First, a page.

Are "put it on" and "put them on" phrasal verbs? I noticed that when Americans pronounce "put them on" they don't say "them". They use the weak form of "them" that sounds like "əm" (schwa sound + m).

"Put" and "them" together sounds like [pʊ_dəm] with a flap T (fast /d/ sound as some people say). Is my observation right about the word "them"? If these phrases are phrasal verbs I think the stress is on the particle "on" in both phrase. Am I right?

Any suggestion is appreciated. Thank you!

  • Are you putting me on? It partly depends on your definition of "phrasal verb", but mainly it's a matter of exact context. A lot of "phrasal verbs" with special idiomatically-established meanings can also occur as natural conjunctions of verb+preposition in straightforward constructions. Commented Mar 30, 2015 at 23:50
  • You're right. You can also observe particle shift: "put on the clothes" / "put the clothes on", though of course that doesn't work when the object is an unstressed personal pronoun (as in your examples).
    – user230
    Commented Apr 1, 2015 at 19:39

2 Answers 2


"Put on" is the verb phrase, and "them" is the object. So "put them on" is not a phrasal verb in itself.

"Put it on", "put that on", "put this on", etc. are all valid and common expressions.

I think the phenomenon you are describing is not limited to the verb phrase, but to the sentence as whole - many short and not-so-important words will have sounds cut off, merged, or not pronounced completely/"schwaed". Since "on" significantly changes the meaning of "put" though (when put is used reflexively), it's important and often stressed or said correctly. "On" would be said less clear in most spoken sentences if the meaning was "put it on the table", for example.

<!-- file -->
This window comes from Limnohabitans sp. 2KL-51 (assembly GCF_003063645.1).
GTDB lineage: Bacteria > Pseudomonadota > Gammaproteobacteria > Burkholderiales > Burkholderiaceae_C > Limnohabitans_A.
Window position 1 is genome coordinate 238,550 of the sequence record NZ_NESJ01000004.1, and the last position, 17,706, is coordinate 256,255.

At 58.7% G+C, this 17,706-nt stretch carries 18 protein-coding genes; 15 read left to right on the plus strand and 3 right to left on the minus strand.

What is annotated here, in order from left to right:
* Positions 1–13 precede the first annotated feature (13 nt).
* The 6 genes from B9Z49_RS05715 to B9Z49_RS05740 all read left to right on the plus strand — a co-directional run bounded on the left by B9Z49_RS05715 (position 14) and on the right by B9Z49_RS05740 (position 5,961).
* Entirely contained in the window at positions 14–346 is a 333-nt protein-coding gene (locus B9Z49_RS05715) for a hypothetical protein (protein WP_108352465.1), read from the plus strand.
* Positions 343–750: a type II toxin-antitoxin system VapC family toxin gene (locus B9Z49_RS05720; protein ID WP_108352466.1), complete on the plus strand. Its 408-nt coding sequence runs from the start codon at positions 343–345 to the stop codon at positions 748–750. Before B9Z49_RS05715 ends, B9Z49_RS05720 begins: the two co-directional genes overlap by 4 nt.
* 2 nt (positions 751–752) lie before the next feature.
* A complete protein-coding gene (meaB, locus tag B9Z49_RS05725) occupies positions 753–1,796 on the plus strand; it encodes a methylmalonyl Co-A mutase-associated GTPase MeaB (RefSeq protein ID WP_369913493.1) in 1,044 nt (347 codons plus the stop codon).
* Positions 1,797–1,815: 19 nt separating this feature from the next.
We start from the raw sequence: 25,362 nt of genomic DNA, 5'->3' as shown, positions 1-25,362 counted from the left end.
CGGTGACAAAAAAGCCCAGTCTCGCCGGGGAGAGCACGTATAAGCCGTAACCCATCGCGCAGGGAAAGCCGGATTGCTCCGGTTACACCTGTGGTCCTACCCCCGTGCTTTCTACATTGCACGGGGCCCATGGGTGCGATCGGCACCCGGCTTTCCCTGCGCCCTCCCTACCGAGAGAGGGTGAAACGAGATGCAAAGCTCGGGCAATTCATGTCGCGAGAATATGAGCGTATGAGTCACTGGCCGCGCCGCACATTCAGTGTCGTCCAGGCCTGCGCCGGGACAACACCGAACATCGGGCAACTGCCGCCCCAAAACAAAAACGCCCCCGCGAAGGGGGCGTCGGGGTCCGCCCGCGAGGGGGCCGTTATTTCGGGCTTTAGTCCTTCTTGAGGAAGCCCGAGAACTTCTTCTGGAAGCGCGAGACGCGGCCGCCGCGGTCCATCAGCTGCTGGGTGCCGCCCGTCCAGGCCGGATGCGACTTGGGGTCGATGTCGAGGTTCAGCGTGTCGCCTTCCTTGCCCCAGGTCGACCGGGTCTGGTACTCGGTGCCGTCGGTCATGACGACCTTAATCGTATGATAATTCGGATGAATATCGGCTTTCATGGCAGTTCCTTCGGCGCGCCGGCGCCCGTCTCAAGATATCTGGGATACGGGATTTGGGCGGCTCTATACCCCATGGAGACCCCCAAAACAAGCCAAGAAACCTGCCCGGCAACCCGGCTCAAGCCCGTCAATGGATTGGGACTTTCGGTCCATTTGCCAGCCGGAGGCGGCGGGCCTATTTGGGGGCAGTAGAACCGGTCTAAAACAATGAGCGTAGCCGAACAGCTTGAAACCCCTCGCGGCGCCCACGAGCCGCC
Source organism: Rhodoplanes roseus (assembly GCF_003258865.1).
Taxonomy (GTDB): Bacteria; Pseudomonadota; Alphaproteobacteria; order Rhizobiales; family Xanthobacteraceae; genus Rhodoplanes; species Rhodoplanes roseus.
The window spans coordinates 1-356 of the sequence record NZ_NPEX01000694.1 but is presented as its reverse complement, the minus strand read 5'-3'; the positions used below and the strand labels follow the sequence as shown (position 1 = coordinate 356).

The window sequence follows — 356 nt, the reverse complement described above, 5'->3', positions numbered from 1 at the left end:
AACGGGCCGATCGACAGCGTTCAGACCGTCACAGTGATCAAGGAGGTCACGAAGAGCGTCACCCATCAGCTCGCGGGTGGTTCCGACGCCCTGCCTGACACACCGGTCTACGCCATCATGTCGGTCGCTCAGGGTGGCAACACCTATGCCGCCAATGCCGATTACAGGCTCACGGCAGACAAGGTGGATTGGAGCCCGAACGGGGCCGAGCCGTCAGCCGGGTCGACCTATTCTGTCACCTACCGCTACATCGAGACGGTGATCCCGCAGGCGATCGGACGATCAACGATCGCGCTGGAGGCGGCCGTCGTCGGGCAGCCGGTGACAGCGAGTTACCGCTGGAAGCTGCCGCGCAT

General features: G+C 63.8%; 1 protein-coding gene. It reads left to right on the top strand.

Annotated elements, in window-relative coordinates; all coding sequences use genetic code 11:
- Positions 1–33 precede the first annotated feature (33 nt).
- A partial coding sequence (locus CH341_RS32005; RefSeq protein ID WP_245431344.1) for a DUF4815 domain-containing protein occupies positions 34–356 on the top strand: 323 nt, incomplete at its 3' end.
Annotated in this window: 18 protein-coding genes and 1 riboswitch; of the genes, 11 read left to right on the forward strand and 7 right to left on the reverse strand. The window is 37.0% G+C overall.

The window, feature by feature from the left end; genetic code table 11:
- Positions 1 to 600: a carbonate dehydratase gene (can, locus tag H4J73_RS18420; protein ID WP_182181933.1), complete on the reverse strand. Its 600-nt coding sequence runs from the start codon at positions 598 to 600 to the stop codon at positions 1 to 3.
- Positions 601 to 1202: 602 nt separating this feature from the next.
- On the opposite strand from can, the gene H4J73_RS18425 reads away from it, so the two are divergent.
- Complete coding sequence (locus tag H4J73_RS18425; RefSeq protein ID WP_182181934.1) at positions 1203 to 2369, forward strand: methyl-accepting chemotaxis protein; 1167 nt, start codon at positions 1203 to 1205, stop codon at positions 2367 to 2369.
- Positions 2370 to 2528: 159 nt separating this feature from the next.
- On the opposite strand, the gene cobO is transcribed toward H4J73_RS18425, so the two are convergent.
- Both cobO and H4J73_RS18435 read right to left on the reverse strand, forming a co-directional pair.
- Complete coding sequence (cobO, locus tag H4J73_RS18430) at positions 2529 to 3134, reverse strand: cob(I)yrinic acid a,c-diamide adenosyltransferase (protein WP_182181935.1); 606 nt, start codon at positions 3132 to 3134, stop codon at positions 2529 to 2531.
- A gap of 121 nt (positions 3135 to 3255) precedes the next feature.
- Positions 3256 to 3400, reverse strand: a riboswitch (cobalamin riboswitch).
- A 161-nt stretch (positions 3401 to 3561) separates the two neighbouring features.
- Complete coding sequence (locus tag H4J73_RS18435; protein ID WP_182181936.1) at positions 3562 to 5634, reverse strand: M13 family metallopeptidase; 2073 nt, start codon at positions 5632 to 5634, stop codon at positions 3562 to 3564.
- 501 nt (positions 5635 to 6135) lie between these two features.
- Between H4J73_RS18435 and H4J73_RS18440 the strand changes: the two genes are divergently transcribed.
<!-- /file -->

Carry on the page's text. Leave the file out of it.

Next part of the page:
FWIW Forms of be and have are vulnerable to this especially since they are often contracted by virtue of often being auxillary verbs.

  • If I understand your answer correctly in general the stress is on "ON" in the phrases Put it on and Put them on. Right? Commented Mar 30, 2015 at 14:53

Put on is your phrasal verb. Someone puts on something.

For example:

Put on your clothes!

Put on your hat.

will turn into:

Put them on!

Put it on.

when clothes is replaced by a personal pronoun or hat is replaced by the personal pronoun it.

Them or it are not part of the phrasal verb, they are simply the direct object in each sentence. The subject is omitted here, because it is an imperative form of the verb.

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